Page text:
Chen, M. (1995). Asian management systems: Chinese, Japanese, and Korean styles of business. London: Routledge.

Chen, X., & Farh, J. (1999). The effectiveness of transformational leader behaviors in Chinese organizations: Evidence from Taiwan. Presentation at the National Meetings of the Academy of Management, Chicago, IL.

Ashford, S.J., & Tsui, A.S. (1991). Self-regulation for managerial effectiveness: The role of active feedback seeking. Academy of Management Journal, 34, 251-280

Ashkanasy, N.M., Trevor-Roberts, E., & Earnshaw, L. (2002). The Anglo cluster: Legacy of the British Empire. Journal of World Business, 37, 28-39.

Bakacsi, G., Sandor, T., Andra, K., & Viktor, I. (2002). Eastern European cluster: Tradition and transition. Journal of World Business, 37, 69-80.

Early, P.C. & Gibson, C. (2002). Multinational work teams: A new perspective. Lea publishing.

Earley, P.C. (1993). East meets West meets Midwest: further explorations of collectivistic and individualistic work groups. Academy of Management Journal, 319-348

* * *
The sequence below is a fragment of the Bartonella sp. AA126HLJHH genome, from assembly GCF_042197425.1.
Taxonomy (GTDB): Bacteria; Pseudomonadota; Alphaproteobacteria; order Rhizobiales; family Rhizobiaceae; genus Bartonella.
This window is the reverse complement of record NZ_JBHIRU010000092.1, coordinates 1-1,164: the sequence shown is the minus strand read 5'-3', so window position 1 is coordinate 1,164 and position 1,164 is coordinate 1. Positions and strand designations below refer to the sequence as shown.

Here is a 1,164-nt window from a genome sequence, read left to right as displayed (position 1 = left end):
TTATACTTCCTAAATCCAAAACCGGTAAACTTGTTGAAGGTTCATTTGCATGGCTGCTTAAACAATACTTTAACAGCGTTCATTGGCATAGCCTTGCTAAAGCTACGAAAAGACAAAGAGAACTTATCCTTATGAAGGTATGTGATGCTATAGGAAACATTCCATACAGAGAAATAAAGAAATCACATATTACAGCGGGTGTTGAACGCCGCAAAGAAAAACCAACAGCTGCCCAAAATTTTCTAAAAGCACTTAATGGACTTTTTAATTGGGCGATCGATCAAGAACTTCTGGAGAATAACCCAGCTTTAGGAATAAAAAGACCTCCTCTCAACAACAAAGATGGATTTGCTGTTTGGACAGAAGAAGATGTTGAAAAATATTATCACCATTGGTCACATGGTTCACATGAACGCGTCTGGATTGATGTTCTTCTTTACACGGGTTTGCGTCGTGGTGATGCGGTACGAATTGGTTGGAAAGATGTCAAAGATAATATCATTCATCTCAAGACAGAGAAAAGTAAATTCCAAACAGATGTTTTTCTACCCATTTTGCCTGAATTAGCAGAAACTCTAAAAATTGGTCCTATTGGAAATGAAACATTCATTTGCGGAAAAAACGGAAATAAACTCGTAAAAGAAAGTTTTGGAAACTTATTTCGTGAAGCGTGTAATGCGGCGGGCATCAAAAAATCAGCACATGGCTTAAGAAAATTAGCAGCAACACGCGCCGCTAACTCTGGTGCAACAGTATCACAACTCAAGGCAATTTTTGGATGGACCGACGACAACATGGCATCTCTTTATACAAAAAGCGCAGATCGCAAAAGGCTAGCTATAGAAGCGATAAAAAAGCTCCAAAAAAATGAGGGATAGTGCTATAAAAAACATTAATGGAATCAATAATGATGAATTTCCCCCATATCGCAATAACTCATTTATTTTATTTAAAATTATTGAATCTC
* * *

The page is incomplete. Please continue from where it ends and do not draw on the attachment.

Podsakoff, P.M., MacKenzie, S.B., Moorman, R.H., & Fetter, R. (1990). Transformational leader behaviors and their effects on followers’ trust in leader, satisfaction, and organizational citizenship behaviors. Leadership Quarterly, 1, 107-142

Ravlin, E.C., Thomas, D.C., & Ilsev, A. (2000). Beliefs about values, status, and legitimacy in multicultural groups. In P.C. Early & H. Singh (eds.) Innovations in international and cross-cultural management. Thousand Oaks: Sage. (p. 17-51).